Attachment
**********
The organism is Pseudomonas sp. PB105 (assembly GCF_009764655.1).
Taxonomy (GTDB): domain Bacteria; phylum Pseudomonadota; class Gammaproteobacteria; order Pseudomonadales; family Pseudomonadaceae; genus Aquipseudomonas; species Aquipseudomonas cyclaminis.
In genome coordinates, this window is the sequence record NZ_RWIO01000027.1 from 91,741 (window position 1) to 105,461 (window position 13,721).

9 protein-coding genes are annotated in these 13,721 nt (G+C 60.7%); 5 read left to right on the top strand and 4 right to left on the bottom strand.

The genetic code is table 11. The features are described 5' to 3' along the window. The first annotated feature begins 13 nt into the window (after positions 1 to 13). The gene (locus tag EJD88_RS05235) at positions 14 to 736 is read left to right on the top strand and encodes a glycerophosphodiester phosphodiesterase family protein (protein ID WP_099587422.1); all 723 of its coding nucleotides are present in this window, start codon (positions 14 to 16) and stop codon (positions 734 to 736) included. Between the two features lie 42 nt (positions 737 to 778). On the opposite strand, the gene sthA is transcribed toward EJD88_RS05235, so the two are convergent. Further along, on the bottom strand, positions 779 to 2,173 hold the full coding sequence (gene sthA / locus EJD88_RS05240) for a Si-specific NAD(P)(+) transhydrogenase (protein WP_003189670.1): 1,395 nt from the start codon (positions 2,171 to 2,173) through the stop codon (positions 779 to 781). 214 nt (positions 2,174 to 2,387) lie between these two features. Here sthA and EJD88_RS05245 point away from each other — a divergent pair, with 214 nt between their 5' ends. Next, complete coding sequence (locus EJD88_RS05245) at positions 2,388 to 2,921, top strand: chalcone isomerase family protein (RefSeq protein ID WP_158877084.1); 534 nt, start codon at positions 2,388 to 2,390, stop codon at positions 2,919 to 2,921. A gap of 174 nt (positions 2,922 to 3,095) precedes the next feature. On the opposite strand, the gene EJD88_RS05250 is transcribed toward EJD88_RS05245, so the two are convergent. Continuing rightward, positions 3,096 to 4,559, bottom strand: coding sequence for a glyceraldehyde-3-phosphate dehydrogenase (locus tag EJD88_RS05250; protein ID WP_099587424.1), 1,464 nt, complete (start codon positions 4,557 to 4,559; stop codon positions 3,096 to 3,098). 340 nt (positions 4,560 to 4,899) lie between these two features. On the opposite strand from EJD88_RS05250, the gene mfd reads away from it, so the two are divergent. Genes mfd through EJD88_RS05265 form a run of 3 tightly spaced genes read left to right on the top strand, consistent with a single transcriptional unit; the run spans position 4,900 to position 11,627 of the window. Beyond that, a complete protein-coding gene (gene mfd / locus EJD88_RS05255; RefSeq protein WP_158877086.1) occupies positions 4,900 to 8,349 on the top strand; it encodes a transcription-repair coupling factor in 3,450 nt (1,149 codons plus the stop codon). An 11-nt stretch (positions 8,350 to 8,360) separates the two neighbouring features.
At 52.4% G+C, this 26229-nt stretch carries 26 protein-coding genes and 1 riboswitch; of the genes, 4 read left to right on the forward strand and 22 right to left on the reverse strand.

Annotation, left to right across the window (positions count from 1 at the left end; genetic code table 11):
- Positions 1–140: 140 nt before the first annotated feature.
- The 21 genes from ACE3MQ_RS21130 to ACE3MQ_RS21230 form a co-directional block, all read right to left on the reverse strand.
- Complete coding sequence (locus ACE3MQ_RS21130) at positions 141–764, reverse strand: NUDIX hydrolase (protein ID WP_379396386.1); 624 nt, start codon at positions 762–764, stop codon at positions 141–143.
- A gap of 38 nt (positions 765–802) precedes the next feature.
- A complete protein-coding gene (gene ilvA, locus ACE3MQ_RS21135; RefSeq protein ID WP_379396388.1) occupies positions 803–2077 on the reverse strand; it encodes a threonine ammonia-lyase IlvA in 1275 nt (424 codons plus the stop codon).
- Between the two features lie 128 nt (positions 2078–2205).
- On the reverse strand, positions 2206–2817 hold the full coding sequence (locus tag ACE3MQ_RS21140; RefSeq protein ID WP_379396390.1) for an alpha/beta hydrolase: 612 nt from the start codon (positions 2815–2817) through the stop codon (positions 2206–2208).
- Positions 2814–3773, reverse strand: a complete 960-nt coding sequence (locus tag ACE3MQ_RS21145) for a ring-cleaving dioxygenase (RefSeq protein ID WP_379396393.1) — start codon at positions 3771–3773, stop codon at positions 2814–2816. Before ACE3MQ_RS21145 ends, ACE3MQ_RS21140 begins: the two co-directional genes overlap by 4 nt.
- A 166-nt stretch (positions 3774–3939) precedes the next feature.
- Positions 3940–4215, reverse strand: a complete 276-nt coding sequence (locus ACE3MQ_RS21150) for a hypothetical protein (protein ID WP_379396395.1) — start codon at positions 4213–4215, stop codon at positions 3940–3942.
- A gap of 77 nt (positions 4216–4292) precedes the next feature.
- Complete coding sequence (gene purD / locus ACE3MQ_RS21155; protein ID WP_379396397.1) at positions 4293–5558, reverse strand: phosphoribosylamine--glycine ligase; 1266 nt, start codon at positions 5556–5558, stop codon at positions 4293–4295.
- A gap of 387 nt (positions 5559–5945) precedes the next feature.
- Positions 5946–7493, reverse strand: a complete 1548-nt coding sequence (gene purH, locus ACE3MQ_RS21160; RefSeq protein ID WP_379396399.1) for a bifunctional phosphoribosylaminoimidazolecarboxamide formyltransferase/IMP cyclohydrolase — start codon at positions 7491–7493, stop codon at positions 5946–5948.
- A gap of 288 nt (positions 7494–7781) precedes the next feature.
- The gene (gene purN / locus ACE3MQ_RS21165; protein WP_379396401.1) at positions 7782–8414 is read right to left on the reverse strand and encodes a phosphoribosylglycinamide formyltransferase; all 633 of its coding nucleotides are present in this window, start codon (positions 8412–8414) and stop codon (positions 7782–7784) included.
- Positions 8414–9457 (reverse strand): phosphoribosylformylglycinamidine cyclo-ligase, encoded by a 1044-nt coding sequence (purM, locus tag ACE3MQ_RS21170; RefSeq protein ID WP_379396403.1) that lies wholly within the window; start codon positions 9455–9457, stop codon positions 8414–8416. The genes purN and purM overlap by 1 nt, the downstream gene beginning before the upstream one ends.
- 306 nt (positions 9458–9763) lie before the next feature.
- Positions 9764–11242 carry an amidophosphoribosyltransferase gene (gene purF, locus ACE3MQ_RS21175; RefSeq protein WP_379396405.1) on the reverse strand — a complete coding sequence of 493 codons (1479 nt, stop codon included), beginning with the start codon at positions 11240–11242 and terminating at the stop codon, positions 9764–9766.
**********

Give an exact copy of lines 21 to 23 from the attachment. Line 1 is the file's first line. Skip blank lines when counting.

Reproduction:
- Positions 5946–7493, reverse strand: a complete 1548-nt coding sequence (gene purH, locus ACE3MQ_RS21160; RefSeq protein ID WP_379396399.1) for a bifunctional phosphoribosylaminoimidazolecarboxamide formyltransferase/IMP cyclohydrolase — start codon at positions 7491–7493, stop codon at positions 5946–5948.
- A gap of 288 nt (positions 7494–7781) precedes the next feature.
- The gene (gene purN / locus ACE3MQ_RS21165; protein WP_379396401.1) at positions 7782–8414 is read right to left on the reverse strand and encodes a phosphoribosylglycinamide formyltransferase; all 633 of its coding nucleotides are present in this window, start codon (positions 8412–8414) and stop codon (positions 7782–7784) included.